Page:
The Salt Path- Book review on the south west coastal path
Some books are for seasons. For a time when our habits, lifestyles and workplaces are being reshaped by a pandemic, my thoughts naturally turn to the bigger questions. Who am I and where am I headed? I got the Salt Path for Christmas and within a few pages, it made me too want to pack up everything we have and walk the 630 mile south west coastal path from Poole, through Dorset, Devon, Cornwall, Somerset and finish in Minehead. I spoke to a friend recently whose wife is reading it and he said, "It's pretty popular at the moment. Probably because it's about pilgrimage."
It's a true story. A middle aged couple called Raynor and Moth are hit by a double life disaster which sends them reeling into nature, homeless. They begin to walk the trail from Minehead in an attempt to walk and wild camp to Lands end. The story they tell others along the way is that they will "see what happens" when they arrive there but really, they both harbour ambitions to tackle the whole distance. They walk, surviving on less than £30 a week, buying noodles and scrouging hot water from cafes along the route. It is undoubtedly a tragic reason that sends them there and much of the book is difficult as the couple can barely face reality much less speak about what has happened to them. But the book really is about finding a genuine home in nature, triumphing over adversity and counting the cost of restoration.
A human walk- the south west coastal path
I loved how human it was. Ray isn't trying to find herself or discover something. There are no exaggerated scenes of nature. She doesn't romanticise wild camping or homelessness. The book is deeply spiritual but there is hardly any philosophical conversation or poetic wandering in there. The descriptions of people and scenes are almost factual, scantily clad and yet capture beauty and reverence for the sea and sky perfectly. The emphasis is earthed, always focused on the walk, putting one foot in front of the other. It's all so balanced. Nature in the book is never too kind to them for too long; the walk is tough but hope seems to emerge unexpectedly throughout.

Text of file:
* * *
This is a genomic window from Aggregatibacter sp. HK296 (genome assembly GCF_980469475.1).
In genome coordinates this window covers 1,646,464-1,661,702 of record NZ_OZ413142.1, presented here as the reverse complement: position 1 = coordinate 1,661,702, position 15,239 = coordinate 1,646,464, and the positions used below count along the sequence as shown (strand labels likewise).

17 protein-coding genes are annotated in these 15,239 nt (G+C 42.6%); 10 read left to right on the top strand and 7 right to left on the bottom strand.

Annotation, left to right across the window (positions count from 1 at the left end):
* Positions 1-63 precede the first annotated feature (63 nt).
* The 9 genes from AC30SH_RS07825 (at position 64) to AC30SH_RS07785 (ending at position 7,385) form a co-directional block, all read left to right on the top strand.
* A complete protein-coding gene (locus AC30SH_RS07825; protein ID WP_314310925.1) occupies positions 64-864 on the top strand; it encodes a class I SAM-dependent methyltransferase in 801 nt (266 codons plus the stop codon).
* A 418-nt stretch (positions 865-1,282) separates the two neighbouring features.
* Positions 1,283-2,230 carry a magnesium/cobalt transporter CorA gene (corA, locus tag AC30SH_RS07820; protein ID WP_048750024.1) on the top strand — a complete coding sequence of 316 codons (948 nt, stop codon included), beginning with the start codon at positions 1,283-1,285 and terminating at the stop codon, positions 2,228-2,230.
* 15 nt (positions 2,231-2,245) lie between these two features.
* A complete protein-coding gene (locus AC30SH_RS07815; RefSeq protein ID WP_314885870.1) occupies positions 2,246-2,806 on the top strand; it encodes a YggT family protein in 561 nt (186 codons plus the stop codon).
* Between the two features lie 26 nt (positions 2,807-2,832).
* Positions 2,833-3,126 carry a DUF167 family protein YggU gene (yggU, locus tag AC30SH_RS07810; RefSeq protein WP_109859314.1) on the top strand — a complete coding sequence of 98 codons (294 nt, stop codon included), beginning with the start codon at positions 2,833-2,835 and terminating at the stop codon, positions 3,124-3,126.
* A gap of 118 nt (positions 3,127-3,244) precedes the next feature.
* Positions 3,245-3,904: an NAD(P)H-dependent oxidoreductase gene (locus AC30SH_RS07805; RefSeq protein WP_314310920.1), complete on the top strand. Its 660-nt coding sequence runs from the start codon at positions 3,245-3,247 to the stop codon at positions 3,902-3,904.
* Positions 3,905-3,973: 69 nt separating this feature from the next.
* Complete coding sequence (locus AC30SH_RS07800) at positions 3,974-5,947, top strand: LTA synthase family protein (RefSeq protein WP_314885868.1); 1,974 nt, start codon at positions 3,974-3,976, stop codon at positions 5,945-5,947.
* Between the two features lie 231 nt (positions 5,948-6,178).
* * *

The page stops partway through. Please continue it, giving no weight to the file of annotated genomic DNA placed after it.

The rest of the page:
Homeless but finding home
A large chunk of the book is about the subject of homelessness and finding home. Ray and Moth lose their home and with it, most of the furnishings we associate with being there. They lose safety and security. They lose all their money and their source of income. Moth is losing his health and because they can't provide for their kids, even their identity as parents is being brought into question. The southwest coastal path continues to strip them of their belongings and identity. Yet, creeping in quietly was an increase in confidence in nature as a sense of security. As much as they are losing their possessions, they begin to gain a new strength in home. To the extent that when they reach Plymouth, they are stunned and even feel unsafe by being part of humanity again. One of the huge themes here, is the restoration of home.
photo: Raynor and Moth
Health and nature
I have read about how nature and water can help with mental health. In this book, what's striking is the ability of nature to physically heal too. Moth at the beginning, receives a terminal diagnosis which then becomes an issue too painful to speak about. The disease is degenerative and so the reader expects he would quickly deteriorate. The miles by foot shouldering a heavy backpack on the south west coastal path should have sped up the erosion of muscle fibre and brain tissue. What happens is the opposite. Moth becomes leaner and stronger. While they both knew the end will be coming, the walk becomes a place where a person is defying the laws that normally define how a persons health works.
There is nothing I would want to add or take away from this book. It was a superb read. If you are a struggling adventurer feeling couped in, this is for you.